Now, thankfully, many of the walls have crumbled; some of the more traditional denominations are unnerved and are resisting the need to adapt to a community where the role – and identity – of the church is changing.

So many of our conversations so far have been about how we live out our faith in our community, which is precisely what Jesus taught his disciples, and Paul emphasised to churches he pastored in vastly different communities.

Loving your neighbour makes sense everywhere, but loving your enemy when they are the occupying empire seems a little extreme. Forgiving once seems manageable, but 490 times might be regarded as excessive.

When Paul wrestled with issues like circumcision, or the role of women in the church, he tried to understand how to live the gospel in a foreign community coming to terms with a radical new faith discovered in Jesus Christ.

As we negotiate our way on the journey of faith, our first resource is always Jesus. We have the gift of the Spirit as we stumble and dance our way; what we once knew about denominations, or sexuality, or reading Scripture, or salvation, appears to be under question, or simply changing.

We will only find our way by trusting Jesus. Some things are certainly changing, some by culture, some by the impetus of God’s mercy. Sometimes we will need to stand firm and bear witness to a God who is with us, and who calls us to a rigorous discipleship in the face of challenge in the world around us.

We are in this path under the grace and mercy  of God, in the company of saints and sinners, past and present and to come. We are called to be faithful: to live and serve as Jesus lived and served. And we have the gift of the Spirit, so that we may not lose our way.

comic 6


When Discipleship Comes Knocking

The continuing story of Sarah, Abraham, Hagar, Ishmael and now, Isaac, is commonly a strugglesome one for me. The astonishment and hope of God’s covenant with Abraham is offset by the punitive behaviour of Abraham and Sarah towards Hagar and her child, and then the story of Abraham and his child.

I know this story is thousands of years old and told in a context well beyond my own. This only drives me deeper into the story and its tribulations. I was relatively okay with it until College, when the Old Testament lecturer asked us “Do you like the kind of God who would ask a father to execute his child?” and suddenly my applecart was empty.

Now, before you start defending God (as if God requires our defence), or attacking the lecturer, take a breath. I know God resolves the dilemma, and that the resolution is not only Isaac’s life, but blessings multiplied (unless you’re the jumbuck). I note, additionally, that the dilemma only existed because God created it in the first place.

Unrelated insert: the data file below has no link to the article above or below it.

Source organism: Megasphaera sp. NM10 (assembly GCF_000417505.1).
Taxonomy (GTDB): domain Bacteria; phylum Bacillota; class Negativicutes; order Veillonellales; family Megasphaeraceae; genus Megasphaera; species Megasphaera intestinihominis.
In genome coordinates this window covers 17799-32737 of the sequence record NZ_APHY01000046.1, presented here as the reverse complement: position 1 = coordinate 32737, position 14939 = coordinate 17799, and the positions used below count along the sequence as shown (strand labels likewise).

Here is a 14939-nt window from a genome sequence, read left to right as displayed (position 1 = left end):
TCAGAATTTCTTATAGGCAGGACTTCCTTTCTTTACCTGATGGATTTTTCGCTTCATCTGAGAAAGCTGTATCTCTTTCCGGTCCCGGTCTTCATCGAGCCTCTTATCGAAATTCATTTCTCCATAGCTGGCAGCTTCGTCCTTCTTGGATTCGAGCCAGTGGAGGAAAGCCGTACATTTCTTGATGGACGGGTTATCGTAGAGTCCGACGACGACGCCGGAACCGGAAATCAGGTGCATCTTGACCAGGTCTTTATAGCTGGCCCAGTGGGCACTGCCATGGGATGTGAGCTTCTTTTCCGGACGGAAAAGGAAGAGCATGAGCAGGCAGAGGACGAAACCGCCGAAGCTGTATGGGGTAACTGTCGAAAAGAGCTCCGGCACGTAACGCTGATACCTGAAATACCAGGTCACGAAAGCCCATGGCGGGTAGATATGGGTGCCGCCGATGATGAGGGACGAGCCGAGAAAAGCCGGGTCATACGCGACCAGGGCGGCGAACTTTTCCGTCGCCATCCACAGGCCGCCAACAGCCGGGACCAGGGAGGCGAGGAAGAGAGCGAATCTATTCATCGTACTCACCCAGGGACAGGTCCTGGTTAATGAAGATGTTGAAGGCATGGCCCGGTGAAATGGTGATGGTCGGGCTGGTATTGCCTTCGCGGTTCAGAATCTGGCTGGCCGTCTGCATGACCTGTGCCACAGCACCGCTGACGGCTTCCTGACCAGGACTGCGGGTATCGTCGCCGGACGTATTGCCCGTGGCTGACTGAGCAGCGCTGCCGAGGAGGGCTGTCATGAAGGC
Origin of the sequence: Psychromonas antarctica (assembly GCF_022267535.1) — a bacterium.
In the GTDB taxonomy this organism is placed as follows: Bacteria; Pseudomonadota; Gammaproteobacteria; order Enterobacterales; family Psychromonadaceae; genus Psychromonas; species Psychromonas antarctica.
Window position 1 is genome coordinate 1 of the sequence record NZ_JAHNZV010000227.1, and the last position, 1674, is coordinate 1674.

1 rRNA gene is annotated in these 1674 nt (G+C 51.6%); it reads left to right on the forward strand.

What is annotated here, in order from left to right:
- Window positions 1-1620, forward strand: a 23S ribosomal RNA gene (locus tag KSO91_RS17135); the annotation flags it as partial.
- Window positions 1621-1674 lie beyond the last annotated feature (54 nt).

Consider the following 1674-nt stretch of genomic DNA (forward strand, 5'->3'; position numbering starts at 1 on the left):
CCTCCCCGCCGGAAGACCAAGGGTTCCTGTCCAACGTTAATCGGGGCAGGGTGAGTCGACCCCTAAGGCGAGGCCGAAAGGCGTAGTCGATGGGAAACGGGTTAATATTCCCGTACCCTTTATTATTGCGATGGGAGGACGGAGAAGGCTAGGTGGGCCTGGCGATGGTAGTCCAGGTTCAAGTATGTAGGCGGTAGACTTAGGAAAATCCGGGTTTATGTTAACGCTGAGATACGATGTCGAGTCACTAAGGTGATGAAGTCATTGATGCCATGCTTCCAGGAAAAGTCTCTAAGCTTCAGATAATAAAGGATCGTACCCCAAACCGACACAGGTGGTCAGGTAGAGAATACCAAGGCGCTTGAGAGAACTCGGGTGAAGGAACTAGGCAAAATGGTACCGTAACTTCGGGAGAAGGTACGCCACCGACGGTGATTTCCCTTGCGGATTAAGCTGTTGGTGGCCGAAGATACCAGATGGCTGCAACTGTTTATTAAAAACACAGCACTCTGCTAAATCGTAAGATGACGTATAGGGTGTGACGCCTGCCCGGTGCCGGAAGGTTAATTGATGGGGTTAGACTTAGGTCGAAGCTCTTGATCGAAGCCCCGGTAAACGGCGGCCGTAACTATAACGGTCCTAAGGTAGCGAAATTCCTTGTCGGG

Sarah is disconcertingly absent from the story; I wonder why? Would she have cried out this time, rather than laugh?

Isaac is old enough to carry the means of his execution, so there’s an established relationship between parents and child – a child marked as God’s covenant and the hope of God’s people.

And then this. Sacrifice is inherent to so many stories, within our faith tradition and without. Jesus’ sacrifice lies at the heart of how we understand ourselves.

But what of this?

Is this what discipleship means when God takes us to extremes, when God invites us to move and act beyond any boundary we have set for ourselves?

Last week’s Gospel reading saw Jesus reveal to us that his presence causes division, so much so that even those closest to us can become our enemies. We water it down, and ameliorate the implications of Jesus’ language: “It’s hyperbole and rhetoric – the art of every compelling public speaker”, or, “It’s the language of comparison, so that we know where our priorities really lie.” Every preacher (with an eye to long-term job prospects) has done it, to soothe the congregation.

We can be horrified at the prospect of God’s call to Abraham (and Isaac) and breathe sighs of relief when a replacement is found.

Then we tell ourselves that God wouldn’t do something extreme like that nowadays, and the water drips on the stone, beginning to shape it to our particular need.

From Abraham to … us.

“I think God has called me here; the family is happy/the location is right/I feel at peace / we have good friends here / there are good schools …”